PACE 2011 summary

*STILL UNDER CONSTRUCTION: the statistical analysis is hard to make simple*

I was asked by z to provide a simpler version of the 2011 PACE paper. This is a simplified version of what the paper says in order to help you read it. It is not what I think of the trial. It is most certainly not an endorsement of the trial. Bad science makes me angry. There’s a summary at the top and then it  follows the layout of the actual paper. It’s pretty long but you can just read whichever section(s) you’re interested in. If you want to read the original paper it’s here.

Summary:

The PACE trial looked at patients who met the Oxford criteria for CFS. They were put in 4 treatment groups:

  • CBT + medical care
  • GET + medical care
  • adaptive pacing therapy + medical care
  • just medical care.

The medical care provided was not what you would just get with a GP, but more specific to living with CFS.

Patients received treatment and were assessed after a year for how they were functioning.

They scored themselves on how they felt they were doing with fatigue, how they felt they were doing physically and how they felt their health was overall.

The researchers concluded:

CBT and GET plus medical care are effective treatments for CFS. They have a moderate effect.

Adaptive pacing was no different to just medical care.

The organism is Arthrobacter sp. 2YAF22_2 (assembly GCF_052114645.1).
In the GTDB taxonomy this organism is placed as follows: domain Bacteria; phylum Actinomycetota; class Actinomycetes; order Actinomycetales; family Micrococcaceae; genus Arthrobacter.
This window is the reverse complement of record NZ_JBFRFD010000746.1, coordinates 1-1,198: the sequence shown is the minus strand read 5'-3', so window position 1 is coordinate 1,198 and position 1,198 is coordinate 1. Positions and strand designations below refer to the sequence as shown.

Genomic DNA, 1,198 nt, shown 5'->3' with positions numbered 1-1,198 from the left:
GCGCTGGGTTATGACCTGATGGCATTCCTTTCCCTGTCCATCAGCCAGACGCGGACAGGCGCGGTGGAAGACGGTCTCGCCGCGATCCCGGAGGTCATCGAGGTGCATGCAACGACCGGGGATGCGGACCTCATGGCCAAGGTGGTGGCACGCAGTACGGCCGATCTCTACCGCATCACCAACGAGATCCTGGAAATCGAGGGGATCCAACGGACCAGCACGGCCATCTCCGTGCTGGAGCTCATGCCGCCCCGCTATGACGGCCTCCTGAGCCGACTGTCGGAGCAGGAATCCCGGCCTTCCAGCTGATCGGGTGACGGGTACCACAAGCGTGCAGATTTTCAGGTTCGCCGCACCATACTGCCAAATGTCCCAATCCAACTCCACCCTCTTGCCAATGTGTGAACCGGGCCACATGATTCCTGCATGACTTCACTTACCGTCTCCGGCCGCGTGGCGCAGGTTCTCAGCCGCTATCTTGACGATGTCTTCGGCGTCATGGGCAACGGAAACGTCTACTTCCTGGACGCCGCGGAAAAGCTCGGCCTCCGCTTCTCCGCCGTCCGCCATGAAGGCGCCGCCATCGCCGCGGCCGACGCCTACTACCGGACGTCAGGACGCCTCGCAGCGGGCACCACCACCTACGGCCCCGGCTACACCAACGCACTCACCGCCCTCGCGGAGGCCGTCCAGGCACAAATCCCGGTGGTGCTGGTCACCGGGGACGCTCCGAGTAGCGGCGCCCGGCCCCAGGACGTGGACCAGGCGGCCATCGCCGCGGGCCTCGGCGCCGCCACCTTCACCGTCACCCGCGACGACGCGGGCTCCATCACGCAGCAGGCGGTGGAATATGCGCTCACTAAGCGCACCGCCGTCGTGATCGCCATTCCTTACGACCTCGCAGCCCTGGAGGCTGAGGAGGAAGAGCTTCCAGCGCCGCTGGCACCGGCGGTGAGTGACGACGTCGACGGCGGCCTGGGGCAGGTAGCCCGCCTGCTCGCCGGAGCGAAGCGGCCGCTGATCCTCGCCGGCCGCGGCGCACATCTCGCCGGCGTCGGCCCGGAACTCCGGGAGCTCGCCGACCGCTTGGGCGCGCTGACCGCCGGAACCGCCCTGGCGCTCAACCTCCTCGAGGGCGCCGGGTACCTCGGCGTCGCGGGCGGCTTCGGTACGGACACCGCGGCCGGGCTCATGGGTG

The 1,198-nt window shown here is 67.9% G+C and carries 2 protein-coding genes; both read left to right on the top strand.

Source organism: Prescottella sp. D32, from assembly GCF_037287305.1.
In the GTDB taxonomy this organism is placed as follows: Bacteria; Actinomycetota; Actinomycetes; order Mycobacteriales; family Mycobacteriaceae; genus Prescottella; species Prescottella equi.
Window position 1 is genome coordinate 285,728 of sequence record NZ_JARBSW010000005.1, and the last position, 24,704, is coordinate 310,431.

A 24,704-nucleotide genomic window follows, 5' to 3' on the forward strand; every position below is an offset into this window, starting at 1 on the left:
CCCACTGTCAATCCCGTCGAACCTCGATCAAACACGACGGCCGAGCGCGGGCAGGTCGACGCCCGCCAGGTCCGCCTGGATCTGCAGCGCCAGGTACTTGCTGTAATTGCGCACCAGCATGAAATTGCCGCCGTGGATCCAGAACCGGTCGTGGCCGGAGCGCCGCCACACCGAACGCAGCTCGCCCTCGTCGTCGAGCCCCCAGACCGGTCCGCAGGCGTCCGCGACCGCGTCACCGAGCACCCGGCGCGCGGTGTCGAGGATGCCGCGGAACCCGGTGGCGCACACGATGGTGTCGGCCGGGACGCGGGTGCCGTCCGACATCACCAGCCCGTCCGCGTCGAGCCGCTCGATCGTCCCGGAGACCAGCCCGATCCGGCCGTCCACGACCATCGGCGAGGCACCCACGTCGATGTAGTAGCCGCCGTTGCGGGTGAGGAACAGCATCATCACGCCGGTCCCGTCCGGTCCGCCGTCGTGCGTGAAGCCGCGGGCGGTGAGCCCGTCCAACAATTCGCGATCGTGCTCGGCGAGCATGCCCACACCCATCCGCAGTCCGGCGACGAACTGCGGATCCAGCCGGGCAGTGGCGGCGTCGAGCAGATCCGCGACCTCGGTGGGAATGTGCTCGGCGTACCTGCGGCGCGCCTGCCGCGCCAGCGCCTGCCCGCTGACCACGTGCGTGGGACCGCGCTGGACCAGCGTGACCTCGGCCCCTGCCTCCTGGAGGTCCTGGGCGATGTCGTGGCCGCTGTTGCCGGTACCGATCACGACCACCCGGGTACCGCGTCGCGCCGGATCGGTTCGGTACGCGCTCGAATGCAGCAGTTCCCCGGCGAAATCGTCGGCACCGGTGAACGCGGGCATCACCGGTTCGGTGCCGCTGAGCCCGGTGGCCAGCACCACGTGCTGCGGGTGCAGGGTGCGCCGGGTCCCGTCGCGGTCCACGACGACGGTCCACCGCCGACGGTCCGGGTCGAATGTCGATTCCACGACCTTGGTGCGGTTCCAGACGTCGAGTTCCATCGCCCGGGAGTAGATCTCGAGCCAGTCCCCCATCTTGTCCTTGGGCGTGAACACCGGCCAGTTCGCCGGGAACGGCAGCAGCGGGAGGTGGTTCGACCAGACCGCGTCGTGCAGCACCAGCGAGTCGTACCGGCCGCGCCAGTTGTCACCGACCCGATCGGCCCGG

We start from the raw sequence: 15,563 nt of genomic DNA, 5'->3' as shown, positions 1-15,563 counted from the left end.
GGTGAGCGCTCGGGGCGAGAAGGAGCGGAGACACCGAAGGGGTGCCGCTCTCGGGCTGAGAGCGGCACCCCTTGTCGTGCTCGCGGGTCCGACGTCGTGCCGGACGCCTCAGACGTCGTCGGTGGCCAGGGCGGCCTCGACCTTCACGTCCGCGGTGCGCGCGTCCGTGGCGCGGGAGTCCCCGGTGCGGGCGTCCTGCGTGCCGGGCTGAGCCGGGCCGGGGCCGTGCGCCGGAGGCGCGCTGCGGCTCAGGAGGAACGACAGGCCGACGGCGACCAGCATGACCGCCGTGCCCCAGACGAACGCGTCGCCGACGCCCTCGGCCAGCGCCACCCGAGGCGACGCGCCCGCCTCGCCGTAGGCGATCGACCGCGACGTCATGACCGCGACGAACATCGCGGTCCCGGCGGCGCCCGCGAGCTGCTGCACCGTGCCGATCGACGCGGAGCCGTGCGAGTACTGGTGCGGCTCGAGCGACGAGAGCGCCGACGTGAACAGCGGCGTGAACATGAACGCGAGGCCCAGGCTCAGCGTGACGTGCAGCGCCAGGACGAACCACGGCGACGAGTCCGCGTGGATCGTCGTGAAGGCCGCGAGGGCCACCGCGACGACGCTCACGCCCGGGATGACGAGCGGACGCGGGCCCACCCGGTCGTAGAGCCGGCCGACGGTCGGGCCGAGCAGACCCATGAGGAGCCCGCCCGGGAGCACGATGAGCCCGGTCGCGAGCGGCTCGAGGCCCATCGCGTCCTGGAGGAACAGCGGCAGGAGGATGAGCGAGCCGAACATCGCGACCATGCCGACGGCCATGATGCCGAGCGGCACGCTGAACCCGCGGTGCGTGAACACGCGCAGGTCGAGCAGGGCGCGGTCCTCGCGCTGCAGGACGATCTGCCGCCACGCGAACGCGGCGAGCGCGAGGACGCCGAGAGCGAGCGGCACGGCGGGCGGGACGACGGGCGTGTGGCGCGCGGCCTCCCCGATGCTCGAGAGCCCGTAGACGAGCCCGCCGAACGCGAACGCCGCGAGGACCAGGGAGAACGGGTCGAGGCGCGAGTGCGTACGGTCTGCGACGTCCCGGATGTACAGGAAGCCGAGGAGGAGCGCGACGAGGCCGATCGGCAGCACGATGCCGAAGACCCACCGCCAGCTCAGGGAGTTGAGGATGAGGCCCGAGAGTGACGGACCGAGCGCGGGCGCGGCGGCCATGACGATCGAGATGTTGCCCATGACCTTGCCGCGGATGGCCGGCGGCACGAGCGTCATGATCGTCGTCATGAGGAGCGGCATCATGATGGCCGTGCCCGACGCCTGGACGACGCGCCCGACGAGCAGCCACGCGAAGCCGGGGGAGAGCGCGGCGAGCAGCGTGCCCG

These findings apply to patients with CFS whose main symptom is fatigue.

All four treatments are safe.

Since the treatments are only moderately effective, more research into better treatments is needed. Behavioural treatments being effective does not mean the illness is psychological.

Limitations of trial:

  • Patients who could not attend hospital could not be part of the trial.
  • Results only apply to patients who were referred from their GP to other care.
  • The medical care provided in the trial to all groups is not the same as the usual care that patient’s get with a GP.
  • The most common reason for a patient not entering the trial was not actually having CFS
  • Medical care was not as closely monitored as the other therapies.
  • Those with just medical care received more medical care than those also receiving therapy.
  • Masking was not possible.
  • The ratings used to work out if the treatment had worked were self-rated by the participants and were subjective.

 

PACE 2011 paper

Contents:
Summary
Introduction
Selection
Treatment
Outcomes
Statistical Analysis
Results
Discussion

Summary:

Four groups for one year:
1. Cognitive Behavioural Therapy (CBT) plus medical care – 161 people
2. Graded Exercise Therapy (GET) plus medical care – 160 people
3. Adaptive Pacing Therapy plus medical care – 160 people
4. Just medical care – 160 people

Each group was rated for fatigue. The scores of the groups were compared.

CBT group had 3.4 points less fatigue than medical care only.